Friday, June 28, 2013

Getting Students to Participate in Class Discussion

by Rachel Carey

Participating in class discussion has never been the easiest thing for me. The ideas are normally there, but sharing them in front of a class full of my peers sometimes proves to be too daunting. I know I’m not the only student like this — the only student that would rather write her thoughts in a research paper than say them aloud to an entire classroom — and I’ve gotten better, which is good because I’ve come to realize how valuable openly discussing literature is, especially in the English classroom. Here are a few notable practices my teachers throughout the years have used that have helped me become more comfortable speaking up:

1. Icebreakers: I know I am more likely to talk when surrounded by people that I feel comfortable around. Even the corniest of icebreakers (as long as they’re not done too repetitively) can help create an environment that better fosters solidarity and individual student participation.

2. Circling up: Really, any redistribution of the desks so that the teacher is no longer in front of the students but among the students makes the setting less intimidating. I like putting the desks in a circle best because then not only is the teacher sitting down but the students are able to look directly at each other too. It makes the discussion feel less like a lecture and more like a casual conversation between friends.

3. Question and Comment Write-Ups before Class: This is a practice that most of the teachers and professors I’ve had have utilized. Instead of relying on a student’s (sometimes) faulty memory, have each student bring a list of questions and comments to class every day about the reading the night before. This worked for me for two reasons: it ensured that I read the material and it made sure I had something to contribute without having to come up with it on the spot (which was always a little nerve-wracking).

4. Group Presentations: Group presentations can be really really good or really really bad — the main reason for the bad being because they can be really distracting. But, putting the negatives aside, dividing a class up into four or five decently-sized groups is a good way in which to take the pressure to talk off of the individual. This practice can familiarize students with each other, and it’s also helpful because the students can discuss the literature and get feedback about their opinions from their peers before presenting their ideas to the class.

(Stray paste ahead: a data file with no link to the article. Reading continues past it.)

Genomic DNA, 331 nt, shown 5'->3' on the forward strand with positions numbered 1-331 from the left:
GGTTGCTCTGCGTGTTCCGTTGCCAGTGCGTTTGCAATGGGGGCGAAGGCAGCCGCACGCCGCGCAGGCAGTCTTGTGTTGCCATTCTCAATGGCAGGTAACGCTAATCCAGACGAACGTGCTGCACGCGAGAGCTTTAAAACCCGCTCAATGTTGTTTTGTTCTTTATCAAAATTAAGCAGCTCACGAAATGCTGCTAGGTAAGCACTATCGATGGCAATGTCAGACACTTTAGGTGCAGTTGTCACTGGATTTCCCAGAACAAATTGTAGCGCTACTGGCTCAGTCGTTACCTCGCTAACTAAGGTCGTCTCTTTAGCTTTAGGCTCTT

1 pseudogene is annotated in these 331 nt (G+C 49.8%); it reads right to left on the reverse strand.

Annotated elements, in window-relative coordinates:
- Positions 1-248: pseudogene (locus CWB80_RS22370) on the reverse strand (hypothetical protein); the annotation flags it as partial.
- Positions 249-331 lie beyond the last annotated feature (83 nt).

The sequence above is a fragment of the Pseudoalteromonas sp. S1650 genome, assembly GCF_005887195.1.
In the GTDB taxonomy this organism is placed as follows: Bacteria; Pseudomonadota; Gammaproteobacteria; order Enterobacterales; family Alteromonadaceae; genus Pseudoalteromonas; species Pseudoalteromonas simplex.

5. Unassigned Seats: I know this goes against the grain of a very common and understandable teaching practice — the reason assigning seats is necessary is because it helps decrease how much students talk to each other while the teacher is trying to talk … which makes sense. Take the following with a grain of salt, but I’ve found that I’m more likely to speak up in class discussion when I’m surrounded by the people I know best.

In the best-case scenario (and in the one in my head), every single student in an English class would be best friends and it wouldn’t matter where any of them sat … but in high school, especially for the quieter students among us, assigned seats can feel kind of awkward sometimes; and there is nothing worse than being stuck between a group of people that won’t stop talking when all you’re trying to do is listen.

Hopefully, I’ve been able to shed some light on the student’s side of things for all the readers out there. If you have anything else you’d like to add (or disagree with), feel free to leave your thoughts in a comment!

Thanks for reading!

Rachel Carey is a summer intern at Prestwick House. She is also a senior at the University of Delaware, where she studies English with a concentration in Creative Writing. During the school year, she is an active editor and writer for Caesura and The Main Street Journal, both of which are prominent literary magazines on campus, as well as Vice President of The Blue Pen Society writing club.

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